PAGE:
Blog Post

Reflecting on “Race, Power, and Urban Spaces” and the Changing Landscape of African American Urban Communities

Mary N. Elliott

“There’s a lot of chocolate cities, around

We’ve got Newark, we’ve got Gary

Somebody told me we got LA

And we’re working on Atlanta

But you’re the capital, CC”

Parliament Funkadelic,

Lyrics – Parliament Funkadelic, Chocolate City, Chocolate City LP (Casablanca, 1975)

Lyrics to Parliament Funkadelic’s “Chocolate City” from their 1975 album of the same name rang in my ear as I sat at the Future of the African American Past Conference, waiting for the panel on “Race, Power, and Urban Spaces” to begin. I kept thinking about my city. Though I was born in Oklahoma City, I was raised in the Washington, DC, metropolitan area—I like to claim DC as home.

The timely and relevant panel discussion took place in the heart of my city, the nation’s capital, once considered “Chocolate City” (“CC”), just a few blocks from the White House now occupied by the nation’s first African American president. It took place in the center of a city with a rich African American history; a city in the midst of transition, where predominantly black urban spaces that are Congressionally controlled are being impacted by gentrification and turning less and less “chocolate” as time marches on. Indeed, DC is a city that in some ways serves as a good case study for a discussion on race, power, and urban space.

The panel opened with a thorough overview of the historiography of the issues up for discussion. Panel chair Thomas Sugrue took conference participants on a thoughtful journey through the many ways that scholars have wrestled with the ever changing issues facing African Americans in urban centers throughout the nation and across the globe. He touched upon the Great Migration, as well as the themes of transplantation and community transformation. He reminded the audience of the important scholarship regarding African American community organizing and institution building that served as tools to combat racism and systemic discrimination. Discussing the importance of considering the experiences and impact of black landlords and the history of black suburbanization, Sugrue, however, also cautioned against romantic notions of unity in the urban black community. He noted that scholars are beginning to re-explore scholarship on the “ghettoization” of urban spaces and institutions of control and power from the 1960s, 70s, and 80s, and to use it as a lens through which to consider current day issues such as policing in African American urban spaces, predatory lending, and racist housing policies. Sugrue refers to this scholarly examination as “racial pessimism” and suggested it is best explored in the writings of author TaNehisi Coates. As the panel chair segued to introducing the panelists he asked them to consider what is unfolding today in places like Baltimore and Ferguson in relation to the past processes of racism and discrimination.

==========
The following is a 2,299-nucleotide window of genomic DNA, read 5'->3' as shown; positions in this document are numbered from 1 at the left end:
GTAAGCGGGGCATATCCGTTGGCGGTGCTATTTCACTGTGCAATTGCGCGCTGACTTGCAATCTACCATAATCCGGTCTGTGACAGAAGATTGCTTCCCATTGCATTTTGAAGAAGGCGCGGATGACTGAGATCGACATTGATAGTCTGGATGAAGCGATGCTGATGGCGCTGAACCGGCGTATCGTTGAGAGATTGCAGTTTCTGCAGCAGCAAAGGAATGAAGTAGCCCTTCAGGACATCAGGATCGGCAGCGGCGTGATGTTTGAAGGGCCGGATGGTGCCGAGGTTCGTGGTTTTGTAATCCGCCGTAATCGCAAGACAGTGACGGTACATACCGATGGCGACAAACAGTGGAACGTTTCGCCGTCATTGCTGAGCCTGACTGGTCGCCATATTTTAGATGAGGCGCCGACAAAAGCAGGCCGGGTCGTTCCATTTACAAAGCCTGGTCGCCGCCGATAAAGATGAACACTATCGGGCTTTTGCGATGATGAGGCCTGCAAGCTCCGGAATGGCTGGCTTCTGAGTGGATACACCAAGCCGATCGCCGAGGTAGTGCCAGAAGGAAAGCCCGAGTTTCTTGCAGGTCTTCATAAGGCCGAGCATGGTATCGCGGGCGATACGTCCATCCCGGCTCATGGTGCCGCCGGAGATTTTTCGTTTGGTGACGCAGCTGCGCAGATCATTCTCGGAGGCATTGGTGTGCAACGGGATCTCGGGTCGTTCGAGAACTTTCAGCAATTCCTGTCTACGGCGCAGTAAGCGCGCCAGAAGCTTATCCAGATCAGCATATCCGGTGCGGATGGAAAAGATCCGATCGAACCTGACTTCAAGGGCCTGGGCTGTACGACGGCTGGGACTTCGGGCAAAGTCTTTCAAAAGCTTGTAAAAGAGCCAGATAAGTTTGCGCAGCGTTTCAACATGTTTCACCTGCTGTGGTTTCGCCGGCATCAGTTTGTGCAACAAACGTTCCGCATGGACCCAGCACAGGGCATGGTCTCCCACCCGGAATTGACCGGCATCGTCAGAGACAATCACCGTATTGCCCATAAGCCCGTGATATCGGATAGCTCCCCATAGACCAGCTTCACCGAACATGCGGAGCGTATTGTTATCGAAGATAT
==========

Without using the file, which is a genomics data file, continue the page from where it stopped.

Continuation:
Panelist Leslie Harris provided a comprehensive look at the history of African Americans in urban spaces and posed several questions including “What is a successful city?” and “How . . . should historians look at the experiences of African Americans in US cities?” Harris pointed out that the nation measures its success by the success of its cities, but often disregards the urban African American experience. She stated that cities “that are judged to be incidental to their state’s, region’s or nation’s success” face limited economic opportunity; lack the ability to maintain infrastructure further fractured by the lack of state or federal financial support; and when faced with “catastrophic disasters” find little or no support or “responsibility [for prevention] or redress.” Harris noted that African Americans in urban settings are often considered harmful to the success of cities and are referred to as the “underclass” that is the face of urban failure and aligned with “crime, political corruption, [poor] schools and joblessness.”